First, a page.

You are ignoring the author of this comment. Click to temporarily show the comment.
Here is how to figure it out:

1 Rather than thinking about each *hand* having the same distribution, think about each *suit* having the same distribution. Now it is clear that there are the same number of layouts possible for each suit.
2. Calculate the number of ways a suit can fit a given distribution. For example for 5332, there are 13*12*11*10*9/(5*4*3*2*1) ways to have 5 cards; with 8 cards remaining you can pick 3 cards 8*7*6/(3*2*1) ways; the next 3 are 5*4*3/(3*2*1); after that the last two are fixed and you have to divide by two to account for the fact that you could have picked the two three card sets in either order.
3. Calculate, for any division of the suits, how many ways you can arrange it into hands. For example, say that each hand/suit is 4333. Any of 4 players could have 4 spades. After that there are 3 players left who could have 4 hearts, and two players left for the 4 diamonds. This gives a total of 24 ways to arrange the divided suits.
4. Notice that there are only 3 types of hand patters: ABCD (eg 5431), ABBB (eg 4333) and AABC (eg, 5332), so there are only 3 answers to the above calculation
5. The total number of layouts of a given patter is (number of ways to divide one suit) to the fourth power times the number of ways those layouts can be arranged.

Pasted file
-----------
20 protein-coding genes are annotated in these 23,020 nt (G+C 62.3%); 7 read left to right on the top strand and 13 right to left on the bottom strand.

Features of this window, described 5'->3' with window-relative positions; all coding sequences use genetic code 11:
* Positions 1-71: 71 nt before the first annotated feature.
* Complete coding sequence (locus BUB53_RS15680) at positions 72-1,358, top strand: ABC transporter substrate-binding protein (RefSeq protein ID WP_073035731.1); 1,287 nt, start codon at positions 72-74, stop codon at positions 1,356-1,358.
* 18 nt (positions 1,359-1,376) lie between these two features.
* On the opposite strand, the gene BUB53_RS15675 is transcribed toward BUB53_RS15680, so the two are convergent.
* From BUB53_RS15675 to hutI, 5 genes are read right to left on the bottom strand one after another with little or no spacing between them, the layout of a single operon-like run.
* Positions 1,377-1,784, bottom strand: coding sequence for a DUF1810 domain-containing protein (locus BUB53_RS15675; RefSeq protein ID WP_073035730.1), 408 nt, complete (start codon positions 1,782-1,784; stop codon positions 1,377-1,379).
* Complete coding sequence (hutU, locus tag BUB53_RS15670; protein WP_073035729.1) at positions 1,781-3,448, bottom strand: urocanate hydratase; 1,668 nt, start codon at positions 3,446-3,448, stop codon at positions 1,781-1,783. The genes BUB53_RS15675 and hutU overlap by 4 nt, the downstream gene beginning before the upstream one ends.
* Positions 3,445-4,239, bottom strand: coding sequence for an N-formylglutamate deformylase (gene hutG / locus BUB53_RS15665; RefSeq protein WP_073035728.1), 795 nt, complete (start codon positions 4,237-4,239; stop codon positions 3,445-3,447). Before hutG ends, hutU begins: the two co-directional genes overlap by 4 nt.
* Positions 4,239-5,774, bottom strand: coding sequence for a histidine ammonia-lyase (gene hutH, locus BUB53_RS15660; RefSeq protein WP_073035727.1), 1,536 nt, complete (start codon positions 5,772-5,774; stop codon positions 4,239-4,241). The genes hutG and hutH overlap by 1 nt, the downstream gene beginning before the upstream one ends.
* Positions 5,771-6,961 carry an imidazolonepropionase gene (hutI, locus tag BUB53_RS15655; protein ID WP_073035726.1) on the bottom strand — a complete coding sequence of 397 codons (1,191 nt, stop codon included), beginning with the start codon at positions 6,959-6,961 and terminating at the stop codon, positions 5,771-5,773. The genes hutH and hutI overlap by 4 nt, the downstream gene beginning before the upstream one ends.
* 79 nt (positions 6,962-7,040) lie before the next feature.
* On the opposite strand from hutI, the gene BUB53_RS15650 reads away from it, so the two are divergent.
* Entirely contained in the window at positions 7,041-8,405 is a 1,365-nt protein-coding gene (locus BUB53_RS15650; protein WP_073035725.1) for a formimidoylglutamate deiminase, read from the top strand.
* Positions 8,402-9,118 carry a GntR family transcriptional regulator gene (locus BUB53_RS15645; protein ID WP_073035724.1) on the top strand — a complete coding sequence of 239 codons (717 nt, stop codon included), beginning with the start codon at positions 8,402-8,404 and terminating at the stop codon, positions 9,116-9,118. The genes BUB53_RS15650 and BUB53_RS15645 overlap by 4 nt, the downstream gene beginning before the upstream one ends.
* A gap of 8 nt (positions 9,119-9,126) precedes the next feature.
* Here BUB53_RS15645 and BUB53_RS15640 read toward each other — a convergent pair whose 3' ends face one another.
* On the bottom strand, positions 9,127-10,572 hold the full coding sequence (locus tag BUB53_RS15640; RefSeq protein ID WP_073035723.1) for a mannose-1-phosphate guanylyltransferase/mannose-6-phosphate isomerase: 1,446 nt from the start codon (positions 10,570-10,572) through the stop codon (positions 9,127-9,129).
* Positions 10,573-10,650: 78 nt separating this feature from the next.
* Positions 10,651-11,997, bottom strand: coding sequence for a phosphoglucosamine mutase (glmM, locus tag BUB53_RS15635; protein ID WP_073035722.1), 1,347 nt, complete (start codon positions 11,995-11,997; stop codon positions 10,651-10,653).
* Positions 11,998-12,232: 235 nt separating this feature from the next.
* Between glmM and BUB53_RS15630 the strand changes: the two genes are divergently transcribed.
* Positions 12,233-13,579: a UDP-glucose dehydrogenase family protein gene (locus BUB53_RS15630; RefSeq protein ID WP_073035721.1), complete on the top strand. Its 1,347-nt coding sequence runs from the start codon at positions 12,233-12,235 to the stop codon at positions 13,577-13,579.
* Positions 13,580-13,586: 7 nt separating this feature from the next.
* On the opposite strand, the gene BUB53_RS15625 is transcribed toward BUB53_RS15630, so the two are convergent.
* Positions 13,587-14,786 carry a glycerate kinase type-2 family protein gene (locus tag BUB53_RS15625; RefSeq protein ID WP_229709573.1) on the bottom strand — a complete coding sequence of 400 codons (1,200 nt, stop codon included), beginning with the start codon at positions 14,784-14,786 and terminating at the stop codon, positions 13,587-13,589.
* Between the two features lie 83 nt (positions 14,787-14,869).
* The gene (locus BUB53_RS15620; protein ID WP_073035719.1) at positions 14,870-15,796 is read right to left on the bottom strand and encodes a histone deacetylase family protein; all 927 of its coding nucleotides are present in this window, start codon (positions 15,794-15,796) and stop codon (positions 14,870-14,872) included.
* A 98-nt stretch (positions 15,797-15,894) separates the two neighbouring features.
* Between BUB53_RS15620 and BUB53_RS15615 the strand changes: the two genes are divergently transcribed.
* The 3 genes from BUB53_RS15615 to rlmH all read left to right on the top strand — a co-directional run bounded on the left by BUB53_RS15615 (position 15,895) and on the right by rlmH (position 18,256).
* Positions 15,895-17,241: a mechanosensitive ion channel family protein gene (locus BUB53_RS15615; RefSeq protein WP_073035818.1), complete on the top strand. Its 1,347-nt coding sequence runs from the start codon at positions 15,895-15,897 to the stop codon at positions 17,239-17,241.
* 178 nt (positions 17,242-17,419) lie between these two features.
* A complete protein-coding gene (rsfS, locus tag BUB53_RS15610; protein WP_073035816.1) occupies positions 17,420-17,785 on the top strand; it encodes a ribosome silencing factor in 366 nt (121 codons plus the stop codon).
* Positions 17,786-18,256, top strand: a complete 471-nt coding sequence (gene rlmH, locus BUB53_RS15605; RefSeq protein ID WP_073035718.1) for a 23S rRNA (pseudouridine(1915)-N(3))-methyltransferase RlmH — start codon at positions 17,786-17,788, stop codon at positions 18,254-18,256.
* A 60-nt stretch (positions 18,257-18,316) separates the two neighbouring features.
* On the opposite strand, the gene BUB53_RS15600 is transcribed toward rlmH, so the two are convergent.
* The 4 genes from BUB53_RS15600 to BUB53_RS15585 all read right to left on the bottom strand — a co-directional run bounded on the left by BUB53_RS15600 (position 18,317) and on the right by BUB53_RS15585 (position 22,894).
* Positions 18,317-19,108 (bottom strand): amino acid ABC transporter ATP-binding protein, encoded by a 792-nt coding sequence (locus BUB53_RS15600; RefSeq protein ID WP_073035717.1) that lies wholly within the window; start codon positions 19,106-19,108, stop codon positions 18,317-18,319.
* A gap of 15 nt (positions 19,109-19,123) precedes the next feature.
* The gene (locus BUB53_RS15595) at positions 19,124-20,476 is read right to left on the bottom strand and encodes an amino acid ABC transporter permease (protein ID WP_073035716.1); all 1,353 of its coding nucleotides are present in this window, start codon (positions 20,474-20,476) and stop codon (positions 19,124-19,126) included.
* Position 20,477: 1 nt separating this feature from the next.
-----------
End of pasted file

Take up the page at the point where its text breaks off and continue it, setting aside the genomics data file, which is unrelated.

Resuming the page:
Presto.

I could claim it is better to teach a man to fish but actually I just don't have time to finish the calculations. Hopefully this gets someone on the right track, and sorry if I missed something in my rush to get this up before flying to Houston for the USBC.
May 10
You are ignoring the author of this comment. Click to temporarily show the comment.
It is possible that your opponents are damaged by a failure to announce, but the possibility is remote.

Example: you bid 2D and partner doesn't announce a transfer. Your LHO would have doubled for the lead if the transfer was announced, but didn't get that opportunity (say because X of a natural 2D was takeout).

Here they may not have redress because they should have protected themselves (which could itself be the subject of a long thread), but the announcement does serve a purpose.

Similarly say you have a strong hand without a clear action over 1S 1N. If 1N is announced as forcing, you can pass and know you will have another opportunity to act. Therefore when it is not announced, your might stretch and make an imperfect call because you can't bear for it to go all pass. This could effect the course of the auction to your detriment.

I don't know with certainty, but I suspect these are announcements because asking can create its own mess. Asking about the 2D and not doubling when you hear it's natural seems to request a diamond lead. Similarly say your RHO asks you if your partners 1N is forcing. You say it is and he passes. Now you wind up buying it. Which opponent do you think has a bad balanced hand vs Which one has something interesting?
May 3